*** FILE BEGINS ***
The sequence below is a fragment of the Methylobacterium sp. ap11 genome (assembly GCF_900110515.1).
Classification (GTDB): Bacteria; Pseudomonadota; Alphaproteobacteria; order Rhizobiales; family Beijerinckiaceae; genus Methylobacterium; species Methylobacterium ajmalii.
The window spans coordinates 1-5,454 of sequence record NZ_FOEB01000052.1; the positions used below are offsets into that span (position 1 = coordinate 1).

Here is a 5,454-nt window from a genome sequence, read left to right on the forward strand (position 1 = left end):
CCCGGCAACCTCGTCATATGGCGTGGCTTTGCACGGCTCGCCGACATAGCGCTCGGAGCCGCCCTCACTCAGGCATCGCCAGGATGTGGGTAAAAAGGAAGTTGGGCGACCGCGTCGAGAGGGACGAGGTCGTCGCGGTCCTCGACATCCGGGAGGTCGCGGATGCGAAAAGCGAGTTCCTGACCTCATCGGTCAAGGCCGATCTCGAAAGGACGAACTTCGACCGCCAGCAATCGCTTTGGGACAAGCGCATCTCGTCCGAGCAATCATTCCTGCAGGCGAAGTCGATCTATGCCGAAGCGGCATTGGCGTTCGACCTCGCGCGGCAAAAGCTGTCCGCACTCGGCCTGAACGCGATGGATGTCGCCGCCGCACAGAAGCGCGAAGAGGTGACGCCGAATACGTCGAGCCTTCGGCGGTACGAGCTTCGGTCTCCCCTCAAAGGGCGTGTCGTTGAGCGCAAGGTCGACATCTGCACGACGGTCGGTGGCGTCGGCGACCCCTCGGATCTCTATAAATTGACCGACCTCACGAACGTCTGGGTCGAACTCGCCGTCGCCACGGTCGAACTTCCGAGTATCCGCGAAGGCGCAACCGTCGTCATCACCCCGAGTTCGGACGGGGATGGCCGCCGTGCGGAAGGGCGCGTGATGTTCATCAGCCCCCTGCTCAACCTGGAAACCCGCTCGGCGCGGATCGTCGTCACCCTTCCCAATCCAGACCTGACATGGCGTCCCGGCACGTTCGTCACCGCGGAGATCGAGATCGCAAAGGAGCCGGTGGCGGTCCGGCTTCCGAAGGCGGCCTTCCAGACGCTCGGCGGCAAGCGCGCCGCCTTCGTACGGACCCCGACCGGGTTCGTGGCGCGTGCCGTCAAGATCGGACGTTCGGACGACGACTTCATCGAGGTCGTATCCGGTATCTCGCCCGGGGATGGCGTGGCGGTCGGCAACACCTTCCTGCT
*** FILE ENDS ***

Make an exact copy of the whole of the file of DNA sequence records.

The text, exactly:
The sequence below is a fragment of the Methylobacterium sp. ap11 genome (assembly GCF_900110515.1).
Classification (GTDB): Bacteria; Pseudomonadota; Alphaproteobacteria; order Rhizobiales; family Beijerinckiaceae; genus Methylobacterium; species Methylobacterium ajmalii.
The window spans coordinates 1-5,454 of sequence record NZ_FOEB01000052.1; the positions used below are offsets into that span (position 1 = coordinate 1).

Here is a 5,454-nt window from a genome sequence, read left to right on the forward strand (position 1 = left end):
CCCGGCAACCTCGTCATATGGCGTGGCTTTGCACGGCTCGCCGACATAGCGCTCGGAGCCGCCCTCACTCAGGCATCGCCAGGATGTGGGTAAAAAGGAAGTTGGGCGACCGCGTCGAGAGGGACGAGGTCGTCGCGGTCCTCGACATCCGGGAGGTCGCGGATGCGAAAAGCGAGTTCCTGACCTCATCGGTCAAGGCCGATCTCGAAAGGACGAACTTCGACCGCCAGCAATCGCTTTGGGACAAGCGCATCTCGTCCGAGCAATCATTCCTGCAGGCGAAGTCGATCTATGCCGAAGCGGCATTGGCGTTCGACCTCGCGCGGCAAAAGCTGTCCGCACTCGGCCTGAACGCGATGGATGTCGCCGCCGCACAGAAGCGCGAAGAGGTGACGCCGAATACGTCGAGCCTTCGGCGGTACGAGCTTCGGTCTCCCCTCAAAGGGCGTGTCGTTGAGCGCAAGGTCGACATCTGCACGACGGTCGGTGGCGTCGGCGACCCCTCGGATCTCTATAAATTGACCGACCTCACGAACGTCTGGGTCGAACTCGCCGTCGCCACGGTCGAACTTCCGAGTATCCGCGAAGGCGCAACCGTCGTCATCACCCCGAGTTCGGACGGGGATGGCCGCCGTGCGGAAGGGCGCGTGATGTTCATCAGCCCCCTGCTCAACCTGGAAACCCGCTCGGCGCGGATCGTCGTCACCCTTCCCAATCCAGACCTGACATGGCGTCCCGGCACGTTCGTCACCGCGGAGATCGAGATCGCAAAGGAGCCGGTGGCGGTCCGGCTTCCGAAGGCGGCCTTCCAGACGCTCGGCGGCAAGCGCGCCGCCTTCGTACGGACCCCGACCGGGTTCGTGGCGCGTGCCGTCAAGATCGGACGTTCGGACGACGACTTCATCGAGGTCGTATCCGGTATCTCGCCCGGGGATGGCGTGGCGGTCGGCAACACCTTCCTGCT